Kids who are learning to read need a lot of practice. But, there aren’t many books that are designed for early readers to read by themselves. The Reading Train app is designed to remedy the issue. Designed by award-winning teacher Libby Curran, The Reading Train is a digital library that contains a vast selection of mini books to help kids reach reading independence. The aim is to get them to read more and become better readers in the process.
The Reading Train
The first time you open The Reading Train app, you will a see train station. From this screen, you can choose a book from three reading levels (Level 1, 2, or 3), go to the Music Store to listen to songs, or visit the Train Yard to browse the dictionary.
The app has over 200 books grouped by topic, such as colors, animals, vehicles, and life science. You can select whether you want to listen to a book or read it yourself. Optionally, you can record your own narration using a simple interface.
Navigation within a book is simple: just tap on the left or right arrow to go backward or forward. Additionally, you can tap and hold on a word to listen to it spoken aloud. If the word is a noun, you will get a pop-up that contains its definition and illustration.
At the end of each book, you can participate in the Train Game to test your reading comprehension. The app will ask five questions based on the content of the book, and you must answer all of them correctly to earn a new word for your Train Yard and a coin for the Music Shop. The types of the questions are chosen at random, and may include spelling, matching, or sentence comprehension.
The Train Yard and The Music Store
A unique feature in The Reading Train app is the Train Yard, an illustrated dictionary that contains more than 400 words. You also get new words when you successfully complete a Train Game. You can sort these words alphabetically or group them by topic, for example, amphibians, body parts, dinosaurs, pets, places, and many more.
Finally, the Music Store is where kids can use the coins they have earned from the Train Game to listen to incredible catchy songs. More than 10 classic nursery rhymes can be selected, including The Wheels on the Bus, Old McDonald Had a Farm, and Jingle Bells. If necessary, parents can turn on the option to give their kids unlimited coins from the Grown-Ups section.
Parents Need to Know
The Reading Train allows multiple profiles to be setup on the same device, making it suitable for classroom and home usage. It also provides reports for each profile, including how many books have been read and the quiz score for each book. The reports are divided into two periods, This Week and All Time, so you can monitor your kid’s progress over time.
To access the Reports, tap on the Settings button from the main screen. You will need to answer a security question first. From the Grown-Ups section, you can also access the FAQs to help you get started and to choose the right reading level for your child. You will also find links to contact the developer.
It is worth mentioning that The Reading Train is available in two different versions. The Reading Train School is the version we specifically tested in this review, and is a paid app for schools and for those who don’t want to make in-app purchases. The Reading Train is available as a free download with in-app subscriptions to unlock the whole library.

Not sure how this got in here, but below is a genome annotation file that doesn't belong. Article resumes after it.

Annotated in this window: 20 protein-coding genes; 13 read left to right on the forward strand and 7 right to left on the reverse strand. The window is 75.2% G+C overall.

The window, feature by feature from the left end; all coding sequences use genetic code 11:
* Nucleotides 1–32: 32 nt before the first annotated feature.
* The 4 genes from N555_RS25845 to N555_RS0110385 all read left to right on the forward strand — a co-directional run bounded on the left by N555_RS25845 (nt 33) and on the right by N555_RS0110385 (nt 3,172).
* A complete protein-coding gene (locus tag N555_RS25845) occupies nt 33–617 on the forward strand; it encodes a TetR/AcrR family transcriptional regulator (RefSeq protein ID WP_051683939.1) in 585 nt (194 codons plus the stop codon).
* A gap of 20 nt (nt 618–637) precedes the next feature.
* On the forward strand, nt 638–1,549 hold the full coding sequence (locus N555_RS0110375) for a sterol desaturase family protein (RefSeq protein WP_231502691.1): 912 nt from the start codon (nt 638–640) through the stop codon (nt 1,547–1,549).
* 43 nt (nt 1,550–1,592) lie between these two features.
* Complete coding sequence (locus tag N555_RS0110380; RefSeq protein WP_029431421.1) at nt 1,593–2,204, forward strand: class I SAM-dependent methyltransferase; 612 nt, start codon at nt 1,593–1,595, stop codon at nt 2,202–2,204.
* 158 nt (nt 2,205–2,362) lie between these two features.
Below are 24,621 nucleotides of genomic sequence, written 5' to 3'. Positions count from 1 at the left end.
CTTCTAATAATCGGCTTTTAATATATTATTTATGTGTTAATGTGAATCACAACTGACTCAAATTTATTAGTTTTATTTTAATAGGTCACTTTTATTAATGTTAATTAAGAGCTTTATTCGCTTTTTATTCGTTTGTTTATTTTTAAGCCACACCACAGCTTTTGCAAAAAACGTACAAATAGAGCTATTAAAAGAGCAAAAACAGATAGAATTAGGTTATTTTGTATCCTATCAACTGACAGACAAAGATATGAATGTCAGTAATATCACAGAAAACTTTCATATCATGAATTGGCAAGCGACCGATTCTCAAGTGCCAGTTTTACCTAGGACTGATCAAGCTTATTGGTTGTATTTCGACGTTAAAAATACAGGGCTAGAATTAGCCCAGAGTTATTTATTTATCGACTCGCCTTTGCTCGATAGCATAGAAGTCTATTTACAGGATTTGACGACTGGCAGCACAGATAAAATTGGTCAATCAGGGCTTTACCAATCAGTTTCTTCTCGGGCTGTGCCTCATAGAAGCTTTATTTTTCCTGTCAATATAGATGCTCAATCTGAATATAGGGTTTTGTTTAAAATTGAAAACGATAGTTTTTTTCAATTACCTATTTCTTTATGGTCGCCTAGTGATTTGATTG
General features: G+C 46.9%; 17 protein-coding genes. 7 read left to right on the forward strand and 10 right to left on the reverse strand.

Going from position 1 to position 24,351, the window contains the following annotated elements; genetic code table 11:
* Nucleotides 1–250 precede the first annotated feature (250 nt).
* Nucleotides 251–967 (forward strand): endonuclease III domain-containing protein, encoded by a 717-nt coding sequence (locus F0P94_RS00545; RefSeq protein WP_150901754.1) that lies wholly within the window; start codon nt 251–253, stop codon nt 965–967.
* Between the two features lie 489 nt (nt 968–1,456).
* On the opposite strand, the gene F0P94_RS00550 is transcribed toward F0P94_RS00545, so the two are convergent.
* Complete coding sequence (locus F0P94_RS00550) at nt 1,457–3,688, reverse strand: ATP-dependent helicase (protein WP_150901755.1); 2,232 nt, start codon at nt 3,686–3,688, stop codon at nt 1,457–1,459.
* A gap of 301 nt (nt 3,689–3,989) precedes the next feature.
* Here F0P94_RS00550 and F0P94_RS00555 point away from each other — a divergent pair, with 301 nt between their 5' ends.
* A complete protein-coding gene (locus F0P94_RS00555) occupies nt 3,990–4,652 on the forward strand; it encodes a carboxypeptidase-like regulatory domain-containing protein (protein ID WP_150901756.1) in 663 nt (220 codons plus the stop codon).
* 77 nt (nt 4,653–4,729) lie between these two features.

The developer has also released The Reading Train: Alphabet Book, which has similar mechanics but is smaller in scope. The books in the Alphabet Book app are presented in alphabetical order instead of grouped by topic. It includes 24 ABC books at 3 reading levels, or 72 books in all. It also has a free version with in-app purchases.
All The Reading Train apps are fully usable in Airplane mode when we tested them. They do not contain ads, and all materials for parental use (such as reports, contact links, and social media) are only accessible from within a secured section. It is available in American English.
Things I Like
The Reading Train app is the most comprehensive digital library I’ve seen that is specifically aimed at early readers. Each book in the library is only several pages long, but effective to help kids learn new words. Below is a sample I took from The Blue Vehicle Book, which is a Level 1 book:
Here comes a blue car. Here comes a blue helicopter. Here comes a blue airplane. Here comes a blue truck. Here comes a blue motorcycle. Here comes a blue bus. Here comes a blue train.
As you can see, it is very repetitive, which is an essential key to learning to read. The books also feature bold illustrations that engage young kids and enhance their reading experience. They cover many topics, so as kids learn to read they also explore things from colors and animals to seasons and electricity.
After using the app for some time, I can tell that a lot of thoughts went into making it. The navigation is straightforward, and audio guides are always readily available when you need them. Hints will automatically appear when you are idle, or whenever you tap on the wrong things. There are also plenty of encouragements to get kids excited to read again and again.
The only negative I can think of is the inconsistent audio quality; in the Train Game section, some of the phrases would play back at a lower volume than the rest. This is just nitpicking to be honest, and overall I would still recommend the app for parents or teachers who are looking to teach kids how to read in English.
The Reading Train is a vast digital library that entices kids to learn to read through carefully designed mini books, games, and songs. Choose from a wide range of child-friendly topics that include the alphabet, colors, vehicles, and more. Kids can also discover new words from the built-in dictionary. Highly recommended.
The Reading Train is available for iPad
Get it on the App Store: iPad
App was provided for our honest review.